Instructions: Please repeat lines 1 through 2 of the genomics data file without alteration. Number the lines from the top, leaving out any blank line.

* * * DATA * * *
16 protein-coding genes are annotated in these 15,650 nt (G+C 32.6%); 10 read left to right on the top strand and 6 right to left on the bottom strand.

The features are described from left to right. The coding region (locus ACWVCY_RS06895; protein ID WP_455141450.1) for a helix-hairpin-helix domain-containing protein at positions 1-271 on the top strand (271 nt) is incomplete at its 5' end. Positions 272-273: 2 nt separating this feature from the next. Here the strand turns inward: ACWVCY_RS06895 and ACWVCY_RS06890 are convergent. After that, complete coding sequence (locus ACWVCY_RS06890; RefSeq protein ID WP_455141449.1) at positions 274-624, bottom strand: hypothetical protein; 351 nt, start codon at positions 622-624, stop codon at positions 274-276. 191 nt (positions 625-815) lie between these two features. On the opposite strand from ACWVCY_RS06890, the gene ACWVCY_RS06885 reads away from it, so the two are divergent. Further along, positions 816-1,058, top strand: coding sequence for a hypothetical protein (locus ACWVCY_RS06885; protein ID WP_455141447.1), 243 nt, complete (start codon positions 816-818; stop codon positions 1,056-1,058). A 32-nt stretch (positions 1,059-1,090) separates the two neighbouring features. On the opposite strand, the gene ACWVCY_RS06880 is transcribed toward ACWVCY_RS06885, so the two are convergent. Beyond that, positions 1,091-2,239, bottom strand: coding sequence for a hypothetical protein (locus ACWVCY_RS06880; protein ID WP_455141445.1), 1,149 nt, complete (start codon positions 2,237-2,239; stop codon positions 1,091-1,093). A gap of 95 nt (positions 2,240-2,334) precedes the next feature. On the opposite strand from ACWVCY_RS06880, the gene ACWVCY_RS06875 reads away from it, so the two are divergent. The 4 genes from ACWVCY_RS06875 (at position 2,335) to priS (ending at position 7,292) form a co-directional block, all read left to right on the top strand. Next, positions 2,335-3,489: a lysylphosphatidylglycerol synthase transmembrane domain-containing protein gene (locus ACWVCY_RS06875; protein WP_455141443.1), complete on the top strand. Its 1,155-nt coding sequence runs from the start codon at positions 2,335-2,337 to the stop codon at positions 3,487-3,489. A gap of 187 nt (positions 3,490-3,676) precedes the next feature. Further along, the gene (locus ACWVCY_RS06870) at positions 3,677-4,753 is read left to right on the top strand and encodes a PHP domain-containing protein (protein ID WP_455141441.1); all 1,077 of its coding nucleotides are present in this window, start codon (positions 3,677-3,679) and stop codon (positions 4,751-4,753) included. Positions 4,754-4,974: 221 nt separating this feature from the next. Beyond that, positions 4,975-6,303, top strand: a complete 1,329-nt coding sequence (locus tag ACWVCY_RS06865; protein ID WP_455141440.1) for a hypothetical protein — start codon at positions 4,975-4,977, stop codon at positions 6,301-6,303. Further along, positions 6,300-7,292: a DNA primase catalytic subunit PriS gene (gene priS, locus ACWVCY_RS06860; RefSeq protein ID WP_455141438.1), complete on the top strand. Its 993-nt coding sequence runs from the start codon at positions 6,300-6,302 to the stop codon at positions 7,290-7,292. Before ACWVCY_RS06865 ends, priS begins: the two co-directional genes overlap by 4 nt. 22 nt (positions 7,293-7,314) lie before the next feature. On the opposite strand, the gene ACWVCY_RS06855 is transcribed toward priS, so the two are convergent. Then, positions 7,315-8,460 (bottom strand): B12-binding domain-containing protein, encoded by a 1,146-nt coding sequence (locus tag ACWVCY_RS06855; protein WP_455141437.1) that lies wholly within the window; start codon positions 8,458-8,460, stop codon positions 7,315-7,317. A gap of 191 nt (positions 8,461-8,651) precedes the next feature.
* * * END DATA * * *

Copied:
16 protein-coding genes are annotated in these 15,650 nt (G+C 32.6%); 10 read left to right on the top strand and 6 right to left on the bottom strand.

The features are described from left to right. The coding region (locus ACWVCY_RS06895; protein ID WP_455141450.1) for a helix-hairpin-helix domain-containing protein at positions 1-271 on the top strand (271 nt) is incomplete at its 5' end. Positions 272-273: 2 nt separating this feature from the next. Here the strand turns inward: ACWVCY_RS06895 and ACWVCY_RS06890 are convergent. After that, complete coding sequence (locus ACWVCY_RS06890; RefSeq protein ID WP_455141449.1) at positions 274-624, bottom strand: hypothetical protein; 351 nt, start codon at positions 622-624, stop codon at positions 274-276. 191 nt (positions 625-815) lie between these two features. On the opposite strand from ACWVCY_RS06890, the gene ACWVCY_RS06885 reads away from it, so the two are divergent. Further along, positions 816-1,058, top strand: coding sequence for a hypothetical protein (locus ACWVCY_RS06885; protein ID WP_455141447.1), 243 nt, complete (start codon positions 816-818; stop codon positions 1,056-1,058). A 32-nt stretch (positions 1,059-1,090) separates the two neighbouring features. On the opposite strand, the gene ACWVCY_RS06880 is transcribed toward ACWVCY_RS06885, so the two are convergent. Beyond that, positions 1,091-2,239, bottom strand: coding sequence for a hypothetical protein (locus ACWVCY_RS06880; protein ID WP_455141445.1), 1,149 nt, complete (start codon positions 2,237-2,239; stop codon positions 1,091-1,093). A gap of 95 nt (positions 2,240-2,334) precedes the next feature. On the opposite strand from ACWVCY_RS06880, the gene ACWVCY_RS06875 reads away from it, so the two are divergent. The 4 genes from ACWVCY_RS06875 (at position 2,335) to priS (ending at position 7,292) form a co-directional block, all read left to right on the top strand. Next, positions 2,335-3,489: a lysylphosphatidylglycerol synthase transmembrane domain-containing protein gene (locus ACWVCY_RS06875; protein WP_455141443.1), complete on the top strand. Its 1,155-nt coding sequence runs from the start codon at positions 2,335-2,337 to the stop codon at positions 3,487-3,489. A gap of 187 nt (positions 3,490-3,676) precedes the next feature. Further along, the gene (locus ACWVCY_RS06870) at positions 3,677-4,753 is read left to right on the top strand and encodes a PHP domain-containing protein (protein ID WP_455141441.1); all 1,077 of its coding nucleotides are present in this window, start codon (positions 3,677-3,679) and stop codon (positions 4,751-4,753) included. Positions 4,754-4,974: 221 nt separating this feature from the next. Beyond that, positions 4,975-6,303, top strand: a complete 1,329-nt coding sequence (locus tag ACWVCY_RS06865; protein ID WP_455141440.1) for a hypothetical protein — start codon at positions 4,975-4,977, stop codon at positions 6,301-6,303. Further along, positions 6,300-7,292: a DNA primase catalytic subunit PriS gene (gene priS, locus ACWVCY_RS06860; RefSeq protein ID WP_455141438.1), complete on the top strand. Its 993-nt coding sequence runs from the start codon at positions 6,300-6,302 to the stop codon at positions 7,290-7,292. Before ACWVCY_RS06865 ends, priS begins: the two co-directional genes overlap by 4 nt. 22 nt (positions 7,293-7,314) lie before the next feature. On the opposite strand, the gene ACWVCY_RS06855 is transcribed toward priS, so the two are convergent. Then, positions 7,315-8,460 (bottom strand): B12-binding domain-containing protein, encoded by a 1,146-nt coding sequence (locus tag ACWVCY_RS06855; protein WP_455141437.1) that lies wholly within the window; start codon positions 8,458-8,460, stop codon positions 7,315-7,317. A gap of 191 nt (positions 8,461-8,651) precedes the next feature.